Hearts in Healthcare

compassionTHE ancient Wisdom Religion, now called Theosophy, provides a compelling basis for ethics and compassion.

The binding force lies in the realization that humanity shares one divine root, that all are united both in the natural world and at the deepest spiritual level.

The teaching shows that “compassion is no attribute” that it is the “Law of Laws,” (Voice of the Silence) — “the law of love eternal.”

The mutual brotherhood and altruism such compassion demands are the ideals we must follow if humanity is to survive and thrive. Fortunately, The Golden Rule is found in all the world’s faiths, and is more universal than most of us know or were taught.

“The ethic of reciprocity is found in the scriptures of nearly every religion,” says A Comparative Anthology of Sacred Texts. The Golden Rule “is often regarded as the most concise and general principle of ethics, a condensation in one principle of all longer lists of ordinances.”


Charter for Compassion International

“The latest advances in neuroscience paint a rich picture of the deep interconnection between human beings: our feelings, sensations, thoughts, emotions, physiological responses, and visceral reactions are intimately linked.

“It’s as if we have a broadband network connection between our respective nervous systems.”

Charter for Compassion

Hearts in Healthcare

“Our neurodevelopment, from earliest life to old age, is continually shaped by our interactions with others,” Dr. Robin Youngson, Hearts in Healthcare, Charter Partner writes. “So powerful and dynamic is this relationship that a whole new field of science has begun to emerge: interpersonal neurobiology.”


Dr. Robin Youngson, pioneer in compassionate caring, shares his vision for how healthcare can be transformed from within, using the power of social networks. To learn more, read his new book, “TIME TO CARE” available at www.time-to-care.com

Whole Person Care

Compassionate healthcare should be intuitive, but most patients and healers know that this isn’t always the case. Since researchers describe compassionate care as the intersection between empathy and sympathy, it is clear that compassionate healthcare is of main concern to the Charter’s work.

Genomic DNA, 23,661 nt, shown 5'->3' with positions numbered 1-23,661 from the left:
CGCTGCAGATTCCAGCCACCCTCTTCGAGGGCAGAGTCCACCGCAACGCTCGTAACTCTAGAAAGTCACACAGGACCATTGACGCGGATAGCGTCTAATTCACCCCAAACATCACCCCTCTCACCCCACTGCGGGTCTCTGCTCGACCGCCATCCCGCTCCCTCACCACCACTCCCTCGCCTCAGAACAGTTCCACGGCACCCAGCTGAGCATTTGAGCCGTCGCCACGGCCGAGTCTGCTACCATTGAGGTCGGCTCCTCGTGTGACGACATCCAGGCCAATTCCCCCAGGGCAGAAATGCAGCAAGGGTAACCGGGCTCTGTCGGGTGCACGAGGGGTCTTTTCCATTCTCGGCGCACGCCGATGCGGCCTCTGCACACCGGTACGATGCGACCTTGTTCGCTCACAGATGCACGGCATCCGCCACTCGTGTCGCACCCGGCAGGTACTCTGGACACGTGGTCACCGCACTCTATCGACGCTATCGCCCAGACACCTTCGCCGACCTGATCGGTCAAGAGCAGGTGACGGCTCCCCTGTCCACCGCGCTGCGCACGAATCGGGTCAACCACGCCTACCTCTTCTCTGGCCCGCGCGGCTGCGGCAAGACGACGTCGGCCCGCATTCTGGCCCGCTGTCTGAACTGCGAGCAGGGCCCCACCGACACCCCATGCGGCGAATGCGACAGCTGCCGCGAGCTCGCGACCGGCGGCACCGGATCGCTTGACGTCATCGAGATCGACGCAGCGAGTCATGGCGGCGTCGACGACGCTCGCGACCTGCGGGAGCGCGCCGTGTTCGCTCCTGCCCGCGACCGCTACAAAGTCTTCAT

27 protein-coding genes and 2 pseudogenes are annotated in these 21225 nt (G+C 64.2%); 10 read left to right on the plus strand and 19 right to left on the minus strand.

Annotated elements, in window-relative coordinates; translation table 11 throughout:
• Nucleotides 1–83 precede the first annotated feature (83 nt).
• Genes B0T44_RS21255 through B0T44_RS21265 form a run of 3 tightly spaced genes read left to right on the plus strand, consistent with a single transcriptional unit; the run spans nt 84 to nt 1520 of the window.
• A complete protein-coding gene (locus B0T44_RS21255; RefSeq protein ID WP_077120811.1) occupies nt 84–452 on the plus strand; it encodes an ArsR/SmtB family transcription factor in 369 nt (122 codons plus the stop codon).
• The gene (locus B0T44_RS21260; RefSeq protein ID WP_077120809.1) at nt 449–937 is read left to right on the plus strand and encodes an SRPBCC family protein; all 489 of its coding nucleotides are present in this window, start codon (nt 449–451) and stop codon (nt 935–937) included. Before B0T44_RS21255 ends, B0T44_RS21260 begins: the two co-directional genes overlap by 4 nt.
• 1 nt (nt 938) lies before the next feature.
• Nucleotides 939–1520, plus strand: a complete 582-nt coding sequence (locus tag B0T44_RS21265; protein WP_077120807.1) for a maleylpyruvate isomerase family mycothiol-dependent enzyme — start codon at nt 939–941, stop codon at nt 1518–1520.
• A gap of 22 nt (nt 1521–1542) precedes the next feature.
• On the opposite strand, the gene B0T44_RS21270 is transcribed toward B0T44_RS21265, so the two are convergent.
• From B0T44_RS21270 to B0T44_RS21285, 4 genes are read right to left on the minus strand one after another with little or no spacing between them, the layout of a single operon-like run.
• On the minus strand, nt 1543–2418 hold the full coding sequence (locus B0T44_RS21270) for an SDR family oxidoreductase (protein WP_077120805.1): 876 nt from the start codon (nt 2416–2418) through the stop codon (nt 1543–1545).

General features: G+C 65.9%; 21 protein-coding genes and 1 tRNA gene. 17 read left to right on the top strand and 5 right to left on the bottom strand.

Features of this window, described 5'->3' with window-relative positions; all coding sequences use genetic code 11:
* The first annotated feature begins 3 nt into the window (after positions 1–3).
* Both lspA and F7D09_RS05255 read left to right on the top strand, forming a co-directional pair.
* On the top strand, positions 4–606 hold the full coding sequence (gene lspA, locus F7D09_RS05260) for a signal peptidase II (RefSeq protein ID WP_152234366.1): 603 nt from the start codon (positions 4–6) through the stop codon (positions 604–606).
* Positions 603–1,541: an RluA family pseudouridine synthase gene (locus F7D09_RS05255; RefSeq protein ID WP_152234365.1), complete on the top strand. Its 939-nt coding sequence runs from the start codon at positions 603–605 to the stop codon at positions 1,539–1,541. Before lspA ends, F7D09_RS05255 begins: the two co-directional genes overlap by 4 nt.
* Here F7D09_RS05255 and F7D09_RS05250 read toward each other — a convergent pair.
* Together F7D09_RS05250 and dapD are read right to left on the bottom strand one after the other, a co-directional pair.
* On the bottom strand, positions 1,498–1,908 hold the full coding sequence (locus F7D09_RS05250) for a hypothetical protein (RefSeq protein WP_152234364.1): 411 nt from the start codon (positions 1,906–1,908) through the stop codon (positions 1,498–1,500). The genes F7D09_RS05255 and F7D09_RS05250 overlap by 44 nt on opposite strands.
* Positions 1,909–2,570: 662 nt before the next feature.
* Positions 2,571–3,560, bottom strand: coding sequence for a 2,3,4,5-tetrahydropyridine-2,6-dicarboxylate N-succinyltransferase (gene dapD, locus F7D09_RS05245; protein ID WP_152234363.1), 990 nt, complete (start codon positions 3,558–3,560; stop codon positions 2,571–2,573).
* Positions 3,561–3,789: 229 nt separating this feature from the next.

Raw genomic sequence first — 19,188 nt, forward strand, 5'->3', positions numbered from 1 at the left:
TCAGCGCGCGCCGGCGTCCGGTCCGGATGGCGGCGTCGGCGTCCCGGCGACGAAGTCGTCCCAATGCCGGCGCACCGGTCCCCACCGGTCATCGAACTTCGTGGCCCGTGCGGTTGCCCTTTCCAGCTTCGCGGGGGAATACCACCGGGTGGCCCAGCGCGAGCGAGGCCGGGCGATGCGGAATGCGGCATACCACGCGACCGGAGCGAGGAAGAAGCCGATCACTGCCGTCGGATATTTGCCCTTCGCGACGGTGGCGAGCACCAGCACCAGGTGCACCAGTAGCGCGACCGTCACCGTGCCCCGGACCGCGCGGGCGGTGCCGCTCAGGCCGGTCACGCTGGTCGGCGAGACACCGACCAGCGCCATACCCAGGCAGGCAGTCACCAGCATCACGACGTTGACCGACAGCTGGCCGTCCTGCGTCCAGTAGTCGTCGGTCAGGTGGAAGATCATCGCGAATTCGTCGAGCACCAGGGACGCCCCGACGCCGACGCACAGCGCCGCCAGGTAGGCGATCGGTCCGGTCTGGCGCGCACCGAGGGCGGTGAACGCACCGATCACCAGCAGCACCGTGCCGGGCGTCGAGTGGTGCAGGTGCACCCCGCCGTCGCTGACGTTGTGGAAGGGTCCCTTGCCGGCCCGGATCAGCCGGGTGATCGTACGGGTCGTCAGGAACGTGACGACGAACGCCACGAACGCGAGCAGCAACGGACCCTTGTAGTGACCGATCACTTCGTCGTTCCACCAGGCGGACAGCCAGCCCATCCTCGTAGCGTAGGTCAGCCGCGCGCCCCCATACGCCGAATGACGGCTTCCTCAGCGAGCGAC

Allen Miller, “Joined at the Heart”

Each of us has a right to be a patient and to receive compassionate care. The Charter works with partners who are concerned “to promote and encourage whole-person care that serves the needs of patient and families. “

Learn more about our Healthcare partners and their work, and explore articles in our Healthcare Compassion Book.

Help Us Grow the Compassion Movement

As we move our work forward in the field of healthcare and in working with other Charter programs we urge you consider our 30-day fundraising campaign.  Become a part of the compassion revolution.  

Want to change someone else’s life as you transform your own?  Go to our campaign on Crowdrise.com and create your account.  Create your campaign, and we’ll send you a free gift of Compassion Beads.  Raise $1,000 on your page and we’ll send you a copy of Karen Armstrong’s book Twelve Steps to a Compassionate Lifeautographed by the author.  You can also contribute to any one else’s team board.  Give in honor of others: birthdays, anniversaries or just saying “thank you” as a surprise.  Ask others to remember your birthday by giving to the campaign.

This Crowdfunding Compassion campaign ends July 30th, so hurry!


2 responses to “Hearts in Healthcare

  1. Thanks Ghostriver for the reblog. Namaste!!


  2. Pingback: http://theosophywatch.com/2013/07/17/hearts-in-healthcare/ | Nancy Bragin

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